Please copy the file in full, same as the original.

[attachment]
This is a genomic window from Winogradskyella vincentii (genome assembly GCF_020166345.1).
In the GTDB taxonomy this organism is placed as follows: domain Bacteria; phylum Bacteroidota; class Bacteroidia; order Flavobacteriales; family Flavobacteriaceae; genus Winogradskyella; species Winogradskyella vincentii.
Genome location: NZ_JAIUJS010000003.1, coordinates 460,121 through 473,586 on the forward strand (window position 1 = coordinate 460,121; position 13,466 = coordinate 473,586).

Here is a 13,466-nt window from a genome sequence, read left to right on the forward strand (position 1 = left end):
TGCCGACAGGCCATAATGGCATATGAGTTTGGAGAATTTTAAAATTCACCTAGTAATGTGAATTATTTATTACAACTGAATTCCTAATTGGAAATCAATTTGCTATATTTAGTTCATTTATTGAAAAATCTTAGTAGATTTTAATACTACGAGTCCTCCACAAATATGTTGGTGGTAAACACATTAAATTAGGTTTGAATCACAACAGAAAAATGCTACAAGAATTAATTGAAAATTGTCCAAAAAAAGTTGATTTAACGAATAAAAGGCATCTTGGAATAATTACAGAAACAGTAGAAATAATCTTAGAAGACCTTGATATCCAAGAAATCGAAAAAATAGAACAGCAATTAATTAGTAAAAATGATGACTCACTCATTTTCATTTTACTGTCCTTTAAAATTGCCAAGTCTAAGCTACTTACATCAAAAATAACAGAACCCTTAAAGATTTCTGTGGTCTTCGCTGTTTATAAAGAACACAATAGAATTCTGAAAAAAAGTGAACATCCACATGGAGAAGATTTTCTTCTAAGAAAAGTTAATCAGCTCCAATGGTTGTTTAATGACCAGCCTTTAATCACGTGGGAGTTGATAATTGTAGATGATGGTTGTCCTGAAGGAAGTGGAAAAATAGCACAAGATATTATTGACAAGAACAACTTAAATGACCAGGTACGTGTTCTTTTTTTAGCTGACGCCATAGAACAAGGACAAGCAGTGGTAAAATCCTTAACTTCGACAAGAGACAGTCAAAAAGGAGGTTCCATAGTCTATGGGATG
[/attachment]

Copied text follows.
This is a genomic window from Winogradskyella vincentii (genome assembly GCF_020166345.1).
In the GTDB taxonomy this organism is placed as follows: domain Bacteria; phylum Bacteroidota; class Bacteroidia; order Flavobacteriales; family Flavobacteriaceae; genus Winogradskyella; species Winogradskyella vincentii.
Genome location: NZ_JAIUJS010000003.1, coordinates 460,121 through 473,586 on the forward strand (window position 1 = coordinate 460,121; position 13,466 = coordinate 473,586).

Here is a 13,466-nt window from a genome sequence, read left to right on the forward strand (position 1 = left end):
TGCCGACAGGCCATAATGGCATATGAGTTTGGAGAATTTTAAAATTCACCTAGTAATGTGAATTATTTATTACAACTGAATTCCTAATTGGAAATCAATTTGCTATATTTAGTTCATTTATTGAAAAATCTTAGTAGATTTTAATACTACGAGTCCTCCACAAATATGTTGGTGGTAAACACATTAAATTAGGTTTGAATCACAACAGAAAAATGCTACAAGAATTAATTGAAAATTGTCCAAAAAAAGTTGATTTAACGAATAAAAGGCATCTTGGAATAATTACAGAAACAGTAGAAATAATCTTAGAAGACCTTGATATCCAAGAAATCGAAAAAATAGAACAGCAATTAATTAGTAAAAATGATGACTCACTCATTTTCATTTTACTGTCCTTTAAAATTGCCAAGTCTAAGCTACTTACATCAAAAATAACAGAACCCTTAAAGATTTCTGTGGTCTTCGCTGTTTATAAAGAACACAATAGAATTCTGAAAAAAAGTGAACATCCACATGGAGAAGATTTTCTTCTAAGAAAAGTTAATCAGCTCCAATGGTTGTTTAATGACCAGCCTTTAATCACGTGGGAGTTGATAATTGTAGATGATGGTTGTCCTGAAGGAAGTGGAAAAATAGCACAAGATATTATTGACAAGAACAACTTAAATGACCAGGTACGTGTTCTTTTTTTAGCTGACGCCATAGAACAAGGACAAGCAGTGGTAAAATCCTTAACTTCGACAAGAGACAGTCAAAAAGGAGGTTCCATAGTCTATGGGATG